In typical nightly use, the wide field and planetary telescope and cameras record images of favorably placed objects in the sky, including constellations, bright variable stars, nebulae through narrow-band filters, comets, the Moon, and planets. An archive of best images is maintained on-line.
The Takahashi Mewlon 300 is a 0.3-meter (~12-inch) f/12 Dall-Kirkham and an Allied Video Technology (AVT) Prosilica high speed video color camera record images of planets and other bright objects with sub-arcsecond resolution. Its long focal length yields diffraction-limited lucky imaging when seeing permits. The images are displayed to remote users immediately through a browser in a convenient high quality compressed format. Uncompressed FITS files may be downloaded from our servers.
The Takahashi FSQ-106ED apochromatic f/5 telescope and Apogee U9000 CCD camera provide quantitative science images over a 4° field of stars at least as faint as 18th magnitude, in exposure times up to 100 seconds. Filters for photometry, color imaging, and selecting emission from hydrogen or other gases are available. With the Hα filter, for example, faint nebulae in Milky Way stand out even in our light polluted skies.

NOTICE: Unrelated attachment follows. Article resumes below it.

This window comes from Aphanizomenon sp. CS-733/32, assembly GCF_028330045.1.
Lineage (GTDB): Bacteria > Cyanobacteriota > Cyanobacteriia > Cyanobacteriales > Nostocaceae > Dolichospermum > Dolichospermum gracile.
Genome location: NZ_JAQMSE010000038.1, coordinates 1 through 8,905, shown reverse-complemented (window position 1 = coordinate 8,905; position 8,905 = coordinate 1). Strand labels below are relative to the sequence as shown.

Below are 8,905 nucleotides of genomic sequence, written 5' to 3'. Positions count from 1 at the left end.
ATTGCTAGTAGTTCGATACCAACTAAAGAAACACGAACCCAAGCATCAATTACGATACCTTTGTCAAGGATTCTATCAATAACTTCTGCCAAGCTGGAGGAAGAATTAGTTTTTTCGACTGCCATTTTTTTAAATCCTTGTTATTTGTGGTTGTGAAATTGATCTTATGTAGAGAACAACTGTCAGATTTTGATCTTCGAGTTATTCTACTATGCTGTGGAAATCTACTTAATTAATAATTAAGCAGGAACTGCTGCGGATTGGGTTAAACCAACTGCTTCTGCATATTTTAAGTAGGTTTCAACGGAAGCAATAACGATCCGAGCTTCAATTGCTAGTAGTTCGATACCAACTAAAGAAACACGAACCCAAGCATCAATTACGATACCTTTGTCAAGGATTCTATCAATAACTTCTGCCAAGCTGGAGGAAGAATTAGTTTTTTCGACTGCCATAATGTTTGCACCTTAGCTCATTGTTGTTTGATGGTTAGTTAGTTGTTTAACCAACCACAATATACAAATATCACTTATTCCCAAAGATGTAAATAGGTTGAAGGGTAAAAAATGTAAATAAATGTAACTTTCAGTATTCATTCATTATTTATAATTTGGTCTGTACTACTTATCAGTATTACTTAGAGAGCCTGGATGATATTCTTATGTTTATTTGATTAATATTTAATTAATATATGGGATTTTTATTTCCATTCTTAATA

A tandem Nikon 85 mm f/1.4 lens on an Nikon D200 camera (not shown) may be attached to record full color images in 10 second exposures of a field 15.7°x10.5°, ideal for seeing colors of stars, following paths of planets, viewing the tails of comets, and spotting asteroids.
The telescopes are mounted on a modified Paramount driven by a Galil Motion Controls motor controller and XmTel software.
All of the images, processed data, software, and instructional materials developed at Shared Skies observatories are offered free for non-commercial use with Creative Commons or GPL licenses after a short proprietary period. Shared Skies telescopes are available for use by students at the University of Louisville and the University of Southern Queensland, and by teachers and students in middle and high schools mentored by faculty at the universities. To arrange to use the telescopes live, or for robotic observations and access to archival data, please contact us by email to kielkopf at louisville dot edu.